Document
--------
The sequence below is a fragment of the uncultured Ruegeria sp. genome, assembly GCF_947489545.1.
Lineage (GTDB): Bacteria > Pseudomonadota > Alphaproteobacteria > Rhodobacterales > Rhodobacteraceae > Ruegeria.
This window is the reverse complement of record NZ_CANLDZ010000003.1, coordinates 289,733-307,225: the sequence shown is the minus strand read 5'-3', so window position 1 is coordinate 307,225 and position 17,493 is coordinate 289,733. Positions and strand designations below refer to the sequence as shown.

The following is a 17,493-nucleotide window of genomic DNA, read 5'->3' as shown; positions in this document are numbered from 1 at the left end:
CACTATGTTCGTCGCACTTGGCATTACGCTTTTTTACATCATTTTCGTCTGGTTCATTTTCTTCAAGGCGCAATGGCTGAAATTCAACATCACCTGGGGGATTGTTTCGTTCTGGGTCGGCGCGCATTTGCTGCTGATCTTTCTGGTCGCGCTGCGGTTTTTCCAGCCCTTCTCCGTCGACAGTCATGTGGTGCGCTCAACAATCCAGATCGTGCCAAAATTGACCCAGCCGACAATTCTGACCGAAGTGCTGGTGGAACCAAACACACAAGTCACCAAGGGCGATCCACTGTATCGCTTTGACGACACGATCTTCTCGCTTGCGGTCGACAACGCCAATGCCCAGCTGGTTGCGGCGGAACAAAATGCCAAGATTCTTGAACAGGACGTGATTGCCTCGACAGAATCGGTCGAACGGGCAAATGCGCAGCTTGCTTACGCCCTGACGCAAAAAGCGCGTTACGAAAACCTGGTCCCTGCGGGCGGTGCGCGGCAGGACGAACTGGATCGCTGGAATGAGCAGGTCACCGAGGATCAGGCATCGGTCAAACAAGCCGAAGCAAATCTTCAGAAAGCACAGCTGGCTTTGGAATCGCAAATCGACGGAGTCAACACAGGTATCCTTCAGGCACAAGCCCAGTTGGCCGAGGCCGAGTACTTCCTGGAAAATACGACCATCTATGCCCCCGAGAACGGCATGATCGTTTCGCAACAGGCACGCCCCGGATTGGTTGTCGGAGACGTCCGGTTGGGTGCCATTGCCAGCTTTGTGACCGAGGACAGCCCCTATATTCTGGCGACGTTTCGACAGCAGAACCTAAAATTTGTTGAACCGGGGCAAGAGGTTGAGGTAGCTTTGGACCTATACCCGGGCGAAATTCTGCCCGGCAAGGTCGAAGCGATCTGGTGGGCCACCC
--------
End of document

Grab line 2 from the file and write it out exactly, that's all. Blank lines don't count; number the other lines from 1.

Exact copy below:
Lineage (GTDB): Bacteria > Pseudomonadota > Alphaproteobacteria > Rhodobacterales > Rhodobacteraceae > Ruegeria.